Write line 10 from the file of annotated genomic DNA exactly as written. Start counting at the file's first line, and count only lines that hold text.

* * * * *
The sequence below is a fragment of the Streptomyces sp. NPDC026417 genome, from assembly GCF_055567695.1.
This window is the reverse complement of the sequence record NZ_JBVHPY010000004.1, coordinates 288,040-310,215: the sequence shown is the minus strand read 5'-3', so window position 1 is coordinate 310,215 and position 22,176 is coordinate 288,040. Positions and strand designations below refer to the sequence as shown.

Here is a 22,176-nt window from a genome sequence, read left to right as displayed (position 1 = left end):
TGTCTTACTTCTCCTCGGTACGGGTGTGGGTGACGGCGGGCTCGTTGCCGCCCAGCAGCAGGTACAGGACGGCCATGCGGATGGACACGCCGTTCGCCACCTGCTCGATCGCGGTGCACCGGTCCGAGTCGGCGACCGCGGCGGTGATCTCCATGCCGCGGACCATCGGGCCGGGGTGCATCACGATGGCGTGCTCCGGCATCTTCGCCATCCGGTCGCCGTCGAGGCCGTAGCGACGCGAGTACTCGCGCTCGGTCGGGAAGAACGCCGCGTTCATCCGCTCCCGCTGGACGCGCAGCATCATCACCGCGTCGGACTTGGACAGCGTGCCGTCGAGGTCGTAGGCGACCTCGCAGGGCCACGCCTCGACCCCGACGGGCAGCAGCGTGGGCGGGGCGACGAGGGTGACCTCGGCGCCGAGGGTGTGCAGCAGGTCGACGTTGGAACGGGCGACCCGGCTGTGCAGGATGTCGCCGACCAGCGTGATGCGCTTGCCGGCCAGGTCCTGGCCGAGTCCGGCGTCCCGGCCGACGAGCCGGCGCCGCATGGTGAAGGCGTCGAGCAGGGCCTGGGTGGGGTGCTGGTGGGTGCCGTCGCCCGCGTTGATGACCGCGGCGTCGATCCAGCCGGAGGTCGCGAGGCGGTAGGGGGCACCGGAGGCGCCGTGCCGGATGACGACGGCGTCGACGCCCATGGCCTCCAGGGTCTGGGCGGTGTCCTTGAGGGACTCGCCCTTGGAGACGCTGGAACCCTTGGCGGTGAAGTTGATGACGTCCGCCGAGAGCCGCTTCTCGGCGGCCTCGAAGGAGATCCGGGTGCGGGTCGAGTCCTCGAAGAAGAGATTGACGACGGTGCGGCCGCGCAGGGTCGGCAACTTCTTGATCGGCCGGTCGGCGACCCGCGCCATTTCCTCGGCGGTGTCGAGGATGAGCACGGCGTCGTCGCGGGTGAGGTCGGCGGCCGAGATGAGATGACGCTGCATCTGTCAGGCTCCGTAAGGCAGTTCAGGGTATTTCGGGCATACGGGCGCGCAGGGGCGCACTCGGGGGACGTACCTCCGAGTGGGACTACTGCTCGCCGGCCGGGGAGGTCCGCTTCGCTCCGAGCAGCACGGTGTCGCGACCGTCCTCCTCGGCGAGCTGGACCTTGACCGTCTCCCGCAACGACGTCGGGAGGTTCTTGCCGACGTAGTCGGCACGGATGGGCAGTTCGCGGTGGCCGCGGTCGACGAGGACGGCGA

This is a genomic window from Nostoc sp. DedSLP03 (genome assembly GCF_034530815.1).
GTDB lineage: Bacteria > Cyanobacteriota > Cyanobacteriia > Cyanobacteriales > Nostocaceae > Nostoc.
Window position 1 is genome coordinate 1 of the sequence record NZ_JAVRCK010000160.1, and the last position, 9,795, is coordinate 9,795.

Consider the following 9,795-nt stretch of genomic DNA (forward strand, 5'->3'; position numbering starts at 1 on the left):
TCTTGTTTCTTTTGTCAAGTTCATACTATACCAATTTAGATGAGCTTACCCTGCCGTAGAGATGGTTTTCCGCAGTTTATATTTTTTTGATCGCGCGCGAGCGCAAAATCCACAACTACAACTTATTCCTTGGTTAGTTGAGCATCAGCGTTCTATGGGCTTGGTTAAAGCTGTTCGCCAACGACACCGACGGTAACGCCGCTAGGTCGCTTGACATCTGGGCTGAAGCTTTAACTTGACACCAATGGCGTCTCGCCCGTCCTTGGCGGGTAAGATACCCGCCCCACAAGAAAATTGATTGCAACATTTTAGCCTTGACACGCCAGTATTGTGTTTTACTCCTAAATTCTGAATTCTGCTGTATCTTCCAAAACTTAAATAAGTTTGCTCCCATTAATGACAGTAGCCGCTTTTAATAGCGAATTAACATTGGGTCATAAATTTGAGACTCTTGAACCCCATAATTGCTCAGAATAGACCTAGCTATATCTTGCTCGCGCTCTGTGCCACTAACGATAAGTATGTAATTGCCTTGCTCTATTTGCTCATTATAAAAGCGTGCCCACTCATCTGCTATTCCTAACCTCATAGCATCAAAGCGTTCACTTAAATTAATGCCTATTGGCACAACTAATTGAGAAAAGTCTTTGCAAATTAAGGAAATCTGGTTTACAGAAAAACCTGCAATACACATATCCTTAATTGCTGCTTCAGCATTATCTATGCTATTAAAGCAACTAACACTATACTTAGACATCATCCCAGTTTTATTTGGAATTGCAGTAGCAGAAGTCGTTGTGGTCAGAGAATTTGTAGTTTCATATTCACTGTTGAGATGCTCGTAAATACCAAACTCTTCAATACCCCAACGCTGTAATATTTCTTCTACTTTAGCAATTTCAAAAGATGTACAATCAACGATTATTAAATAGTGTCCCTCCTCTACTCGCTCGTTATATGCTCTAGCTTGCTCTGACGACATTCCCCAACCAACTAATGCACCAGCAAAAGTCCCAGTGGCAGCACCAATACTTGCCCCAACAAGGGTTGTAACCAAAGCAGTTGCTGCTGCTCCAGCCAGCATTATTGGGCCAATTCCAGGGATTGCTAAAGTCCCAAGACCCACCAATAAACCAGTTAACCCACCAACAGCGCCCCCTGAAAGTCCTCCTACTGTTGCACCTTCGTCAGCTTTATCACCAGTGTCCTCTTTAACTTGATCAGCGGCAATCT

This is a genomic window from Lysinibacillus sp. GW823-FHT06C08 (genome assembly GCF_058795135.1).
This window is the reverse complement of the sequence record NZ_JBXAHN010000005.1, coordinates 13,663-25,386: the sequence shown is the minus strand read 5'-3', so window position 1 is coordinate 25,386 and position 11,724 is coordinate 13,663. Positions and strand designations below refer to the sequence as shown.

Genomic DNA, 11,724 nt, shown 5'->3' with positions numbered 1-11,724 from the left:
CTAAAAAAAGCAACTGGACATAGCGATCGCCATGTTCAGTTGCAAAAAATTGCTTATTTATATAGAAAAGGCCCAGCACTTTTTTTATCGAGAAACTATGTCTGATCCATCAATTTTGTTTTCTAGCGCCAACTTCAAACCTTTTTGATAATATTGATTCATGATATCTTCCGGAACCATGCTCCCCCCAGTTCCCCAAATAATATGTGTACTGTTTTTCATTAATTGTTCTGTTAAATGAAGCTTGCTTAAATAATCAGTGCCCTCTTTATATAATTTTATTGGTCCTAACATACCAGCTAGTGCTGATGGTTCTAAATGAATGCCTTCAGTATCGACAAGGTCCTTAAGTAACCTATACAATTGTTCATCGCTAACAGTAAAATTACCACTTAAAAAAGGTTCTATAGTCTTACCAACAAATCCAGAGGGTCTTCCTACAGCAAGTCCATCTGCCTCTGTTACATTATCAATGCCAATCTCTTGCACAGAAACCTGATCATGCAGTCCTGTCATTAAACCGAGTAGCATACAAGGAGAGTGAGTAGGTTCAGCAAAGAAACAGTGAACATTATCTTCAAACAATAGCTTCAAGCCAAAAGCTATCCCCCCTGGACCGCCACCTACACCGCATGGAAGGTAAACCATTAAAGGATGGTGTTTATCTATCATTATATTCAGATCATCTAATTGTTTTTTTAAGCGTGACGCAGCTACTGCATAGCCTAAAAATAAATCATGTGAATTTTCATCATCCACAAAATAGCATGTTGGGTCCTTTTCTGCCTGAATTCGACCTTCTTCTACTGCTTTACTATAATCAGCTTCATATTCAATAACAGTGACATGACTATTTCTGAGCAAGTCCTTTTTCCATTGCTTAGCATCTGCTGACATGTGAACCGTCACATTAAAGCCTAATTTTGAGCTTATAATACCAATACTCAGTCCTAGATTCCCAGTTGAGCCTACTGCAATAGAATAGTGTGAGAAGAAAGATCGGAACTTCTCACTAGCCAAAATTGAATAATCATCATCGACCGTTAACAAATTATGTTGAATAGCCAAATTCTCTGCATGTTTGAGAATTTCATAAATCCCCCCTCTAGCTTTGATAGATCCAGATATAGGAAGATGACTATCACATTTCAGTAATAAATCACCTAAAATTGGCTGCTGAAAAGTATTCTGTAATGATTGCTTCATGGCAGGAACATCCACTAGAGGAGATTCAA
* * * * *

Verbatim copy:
This is a genomic window from Lysinibacillus sp. GW823-FHT06C08 (genome assembly GCF_058795135.1).